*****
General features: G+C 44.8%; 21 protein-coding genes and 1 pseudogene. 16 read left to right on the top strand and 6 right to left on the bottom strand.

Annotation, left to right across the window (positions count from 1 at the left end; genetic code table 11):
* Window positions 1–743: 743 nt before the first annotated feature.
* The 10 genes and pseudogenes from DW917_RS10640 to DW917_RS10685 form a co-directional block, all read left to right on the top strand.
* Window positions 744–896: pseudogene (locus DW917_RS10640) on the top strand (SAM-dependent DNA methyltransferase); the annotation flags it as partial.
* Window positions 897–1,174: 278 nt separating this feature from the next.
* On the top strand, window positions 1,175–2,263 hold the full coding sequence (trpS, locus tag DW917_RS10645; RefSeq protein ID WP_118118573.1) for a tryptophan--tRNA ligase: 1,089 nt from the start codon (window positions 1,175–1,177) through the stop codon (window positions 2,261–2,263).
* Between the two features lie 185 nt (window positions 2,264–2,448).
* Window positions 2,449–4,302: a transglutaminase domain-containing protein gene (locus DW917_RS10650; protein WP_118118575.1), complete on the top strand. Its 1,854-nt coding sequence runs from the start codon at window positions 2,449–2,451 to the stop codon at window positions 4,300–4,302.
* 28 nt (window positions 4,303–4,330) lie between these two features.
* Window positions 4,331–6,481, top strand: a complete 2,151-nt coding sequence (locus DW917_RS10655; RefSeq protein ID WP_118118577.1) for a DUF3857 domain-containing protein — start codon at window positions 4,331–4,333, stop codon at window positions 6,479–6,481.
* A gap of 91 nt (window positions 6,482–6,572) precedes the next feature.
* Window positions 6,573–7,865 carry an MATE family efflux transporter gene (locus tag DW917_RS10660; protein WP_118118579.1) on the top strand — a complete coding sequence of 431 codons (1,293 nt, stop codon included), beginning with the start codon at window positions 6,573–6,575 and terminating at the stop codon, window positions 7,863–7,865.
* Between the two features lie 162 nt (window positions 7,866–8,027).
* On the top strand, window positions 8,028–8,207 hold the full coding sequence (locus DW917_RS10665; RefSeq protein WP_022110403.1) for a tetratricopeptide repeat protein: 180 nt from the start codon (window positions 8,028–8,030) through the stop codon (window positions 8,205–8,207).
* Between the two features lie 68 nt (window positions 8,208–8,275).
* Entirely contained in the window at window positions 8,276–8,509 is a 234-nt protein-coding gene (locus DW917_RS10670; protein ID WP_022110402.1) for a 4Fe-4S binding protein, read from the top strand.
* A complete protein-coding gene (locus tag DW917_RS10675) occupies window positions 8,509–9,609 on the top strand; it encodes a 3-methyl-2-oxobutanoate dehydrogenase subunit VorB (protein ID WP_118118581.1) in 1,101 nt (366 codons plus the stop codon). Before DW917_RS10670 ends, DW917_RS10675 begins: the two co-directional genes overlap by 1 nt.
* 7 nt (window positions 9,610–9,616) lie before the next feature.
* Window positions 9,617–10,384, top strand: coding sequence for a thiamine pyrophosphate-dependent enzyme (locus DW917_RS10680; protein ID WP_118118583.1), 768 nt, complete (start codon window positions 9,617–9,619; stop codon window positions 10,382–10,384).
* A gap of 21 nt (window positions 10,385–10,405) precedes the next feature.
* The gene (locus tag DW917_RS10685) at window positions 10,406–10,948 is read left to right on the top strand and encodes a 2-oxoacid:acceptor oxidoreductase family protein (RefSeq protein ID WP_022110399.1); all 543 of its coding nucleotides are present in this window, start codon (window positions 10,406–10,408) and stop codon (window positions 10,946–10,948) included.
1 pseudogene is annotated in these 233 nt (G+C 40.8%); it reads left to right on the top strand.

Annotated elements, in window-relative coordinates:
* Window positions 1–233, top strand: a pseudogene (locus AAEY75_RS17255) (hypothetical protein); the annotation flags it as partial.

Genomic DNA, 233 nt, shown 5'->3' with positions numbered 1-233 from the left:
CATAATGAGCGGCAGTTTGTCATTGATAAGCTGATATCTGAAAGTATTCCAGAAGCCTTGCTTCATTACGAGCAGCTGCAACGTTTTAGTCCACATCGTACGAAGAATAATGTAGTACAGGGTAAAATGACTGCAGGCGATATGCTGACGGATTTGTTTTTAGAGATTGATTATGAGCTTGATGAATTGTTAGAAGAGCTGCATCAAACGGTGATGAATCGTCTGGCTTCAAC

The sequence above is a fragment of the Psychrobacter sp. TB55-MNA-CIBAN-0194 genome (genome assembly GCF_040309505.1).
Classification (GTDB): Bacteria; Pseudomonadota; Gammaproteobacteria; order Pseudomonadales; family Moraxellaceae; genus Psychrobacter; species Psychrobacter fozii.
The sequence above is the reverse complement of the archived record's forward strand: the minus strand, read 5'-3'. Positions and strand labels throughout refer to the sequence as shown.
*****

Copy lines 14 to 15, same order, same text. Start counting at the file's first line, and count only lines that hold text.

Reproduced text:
* Between the two features lie 162 nt (window positions 7,866–8,027).
* On the top strand, window positions 8,028–8,207 hold the full coding sequence (locus DW917_RS10665; RefSeq protein WP_022110403.1) for a tetratricopeptide repeat protein: 180 nt from the start codon (window positions 8,028–8,030) through the stop codon (window positions 8,205–8,207).